Senior associate director, Rich Pirog, expressed how his two decades with the Leopold Center for Sustainable Agriculture at Iowa State University prepared him for his work in the Michigan local foods movement.
November 10, 2015 - Author: Rich Pirog
The following was originally posted on the website of the Leopold Center For Sustainable Agriculture on October 26, 2015.
NEVADA, Iowa –A pioneer in the statewide local foods movement returns to Iowa to speak about his new experiences in Michigan at the Wednesday, Nov. 4, quarterly meeting of the Regional Food Systems Working Group (RFSWG) at the Story County Extension office, 220 H Ave.
Rich Pirog, senior associate director for Michigan State University (MSU) Center for Regional Food Systems, will explore how his two decades with the Leopold Center for Sustainable Agriculture at Iowa State University prepared him for his work in the Michigan local foods movement.
“I’ll share the exciting things we’re doing in Michigan,” said Pirog, who is making his first trip back to Iowa since he left in May 2011. “But we will spend most of the meeting discussing the questions that the group needs to consider as it moves forward. It’s important to energize local foods organizations and to have learning communities in place. When people come together, they innovate while learning from each other and they collaborate.”
In his position with the MSU Center for Regional Food Systems, Pirog helped develop the Good Food Fund, a healthy food financing program that addresses low-income and rural residents’ access to locally grown foods. He also leads the Michigan Food Hub Network. Started in 2012, the network seeks to strengthen food hubs—centrally located facilities for storing, processing, distributing and marketing local and regional food products.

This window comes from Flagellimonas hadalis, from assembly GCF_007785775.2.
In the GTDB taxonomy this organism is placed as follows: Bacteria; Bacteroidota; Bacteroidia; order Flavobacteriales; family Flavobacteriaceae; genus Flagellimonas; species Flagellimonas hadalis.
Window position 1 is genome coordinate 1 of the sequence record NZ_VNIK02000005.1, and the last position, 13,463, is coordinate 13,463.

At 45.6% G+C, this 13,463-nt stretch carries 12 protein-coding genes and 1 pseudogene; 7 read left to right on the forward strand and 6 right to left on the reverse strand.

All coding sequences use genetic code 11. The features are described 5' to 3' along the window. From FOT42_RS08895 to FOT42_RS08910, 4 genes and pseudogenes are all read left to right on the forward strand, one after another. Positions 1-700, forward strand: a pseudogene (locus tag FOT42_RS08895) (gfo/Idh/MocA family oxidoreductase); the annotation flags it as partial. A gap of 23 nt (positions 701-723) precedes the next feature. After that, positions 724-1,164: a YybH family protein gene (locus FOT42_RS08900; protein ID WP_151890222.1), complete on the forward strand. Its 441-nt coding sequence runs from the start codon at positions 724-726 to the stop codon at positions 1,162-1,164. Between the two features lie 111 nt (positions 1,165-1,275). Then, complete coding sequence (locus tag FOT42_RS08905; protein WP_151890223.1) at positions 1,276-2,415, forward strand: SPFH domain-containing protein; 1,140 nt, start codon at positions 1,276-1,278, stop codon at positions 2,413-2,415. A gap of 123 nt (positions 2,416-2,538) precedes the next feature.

Lynn Heuss, program assistant for local foods at Iowa State University Extension and Outreach, said RFSWG focuses on networking and professional development. The meetings attract a range of participants, including farm producers, extension staff and non-profit agencies, but she would like health-care professionals and insurance company representatives added to the mix.
“We think the partnerships would be valuable because the health component is an attractive one,” she said, adding that hospitals and insurance company cafeterias are natural outlets for foods produced within the state. Medical centers already have a burgeoning interest in local food, but Heuss thinks the hospital market has room to grow in Iowa.
“We’ve seen more growth nationally to institutions such as hospitals and colleges,” Pirog said. “Michigan has a strong farm-to-school foods program. We’ve made significant progress in this arena.”
Pirog was one of RFSWG’s founders in 2003, aided by a now defunct grant from the W.K. Kellogg Foundation. The group later received financial support from the Leopold Center for Sustainable Agriculture, but that also has expired. The need for a new funding model is one of the challenges the group faces, he said.
“The local foods movement in Iowa is unique and innovative,” he said. “I want to reinforce the important contributions Iowa has made and encourage RFSWG in its transition. Iowa is seen as a leader in local foods. The future is very bright.”
ISU Extension and Outreach has played an important role in advancing the expanding local foods movement through educating consumers and supporting farmers, Heuss said, describing the connections as a “perfect fit.”